16 Data Analysis and Probability BLAISE PASCALFrench mathematicianWrote a math book at the age of 16.Pascal’s Triangle:Triangular array of numbers studied in China and India.Pascal discovered new properties of the triangle and solved problems using it.Pascal’s Triangle has many uses.Example: Evaluating combinationsIf we need to know the number ofcombinations of n things taken r at atime, (the # of subsets of size r in a setof size n) we read entry number r of rownumber n from Pascal’s Triangle.
17 Data Analysis and Probability BLAISE PASCALProbability TheoryOriginated over a dispute between Pascal and French mathematician Pierre de Fermat about the problemof the points: Involved how to divide pointsbetween players of a game if the contestants’scores and the score needed to win were known.FermatProbability theory became an important tool for scientists studying the physical world.
18 Data Analysis and Probability 1977 JOHN TUKEYAmerican Statistician•Inventor of the box and whisker plot•Inventor of the stem and leaf plot
19 Mathematical Processes B.C. ARISTOTLEGreek Philosopher and MathematicianLogical thinking- conclusions must be supported by observationAristotle systemized deductive logicFrom general to specificThe modern scientific method is a combination ofDeductive reasoningInductive reasoning
20 Mathematical Processes George PolyaHungarian mathematicianAuthor of How to Solve It (1945) describes methods of problem solving.Developed Polya’s Four step Problem-Solving Process1. Understand the problem2. Devise a plan3. Carry out the plan4. Look back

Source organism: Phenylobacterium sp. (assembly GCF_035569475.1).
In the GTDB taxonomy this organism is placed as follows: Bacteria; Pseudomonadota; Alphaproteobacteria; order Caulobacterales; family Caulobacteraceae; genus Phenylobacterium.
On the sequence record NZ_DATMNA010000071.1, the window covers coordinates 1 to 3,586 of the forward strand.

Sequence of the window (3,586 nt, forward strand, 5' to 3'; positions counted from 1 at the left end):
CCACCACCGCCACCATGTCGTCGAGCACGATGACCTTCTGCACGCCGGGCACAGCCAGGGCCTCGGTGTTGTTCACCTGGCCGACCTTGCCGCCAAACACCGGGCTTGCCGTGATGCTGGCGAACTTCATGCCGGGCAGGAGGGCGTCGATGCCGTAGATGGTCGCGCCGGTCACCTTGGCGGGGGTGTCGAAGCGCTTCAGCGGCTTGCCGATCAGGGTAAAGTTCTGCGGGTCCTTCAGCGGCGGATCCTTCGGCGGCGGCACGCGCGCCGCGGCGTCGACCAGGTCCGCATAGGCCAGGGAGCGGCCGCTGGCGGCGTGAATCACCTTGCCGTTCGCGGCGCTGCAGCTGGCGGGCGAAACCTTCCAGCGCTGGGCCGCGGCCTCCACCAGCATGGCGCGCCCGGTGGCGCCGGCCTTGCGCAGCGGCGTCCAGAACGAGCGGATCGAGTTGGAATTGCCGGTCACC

21 SourcesBarrow, J. D. (1992). Pi in the sky: Counting, thinking, and being. Oxford: Clarendon Press.Gianopoulos, A., Langone, J., & Stutz, B. (2006). Theories for everything: An illustrated history of science from the invention of numbers to string theory. Washington, DC: National Geographic.Heeren, V.E., Hornsby, J., & Miller, C.D. (2001). Mathematical ideas (9th ed.). Boston: Addison Wesley Educational Publishers.Lewinter, M. & Widulski, W. (2002). The saga of mathematics: A brief history. Upper Saddle River, NJ: Prentice Hall, Inc.Windelspecht, M. (2002). Groundbreaking scientific experiments, inventions, & discoveries of the 17th century. Westport, CT: Greenwood Press.Online SourceO’Connor, J. J. & Robertson, E.F. The mactutor history of mathematics archive retrieved October & November 2007 fromMichelle Yee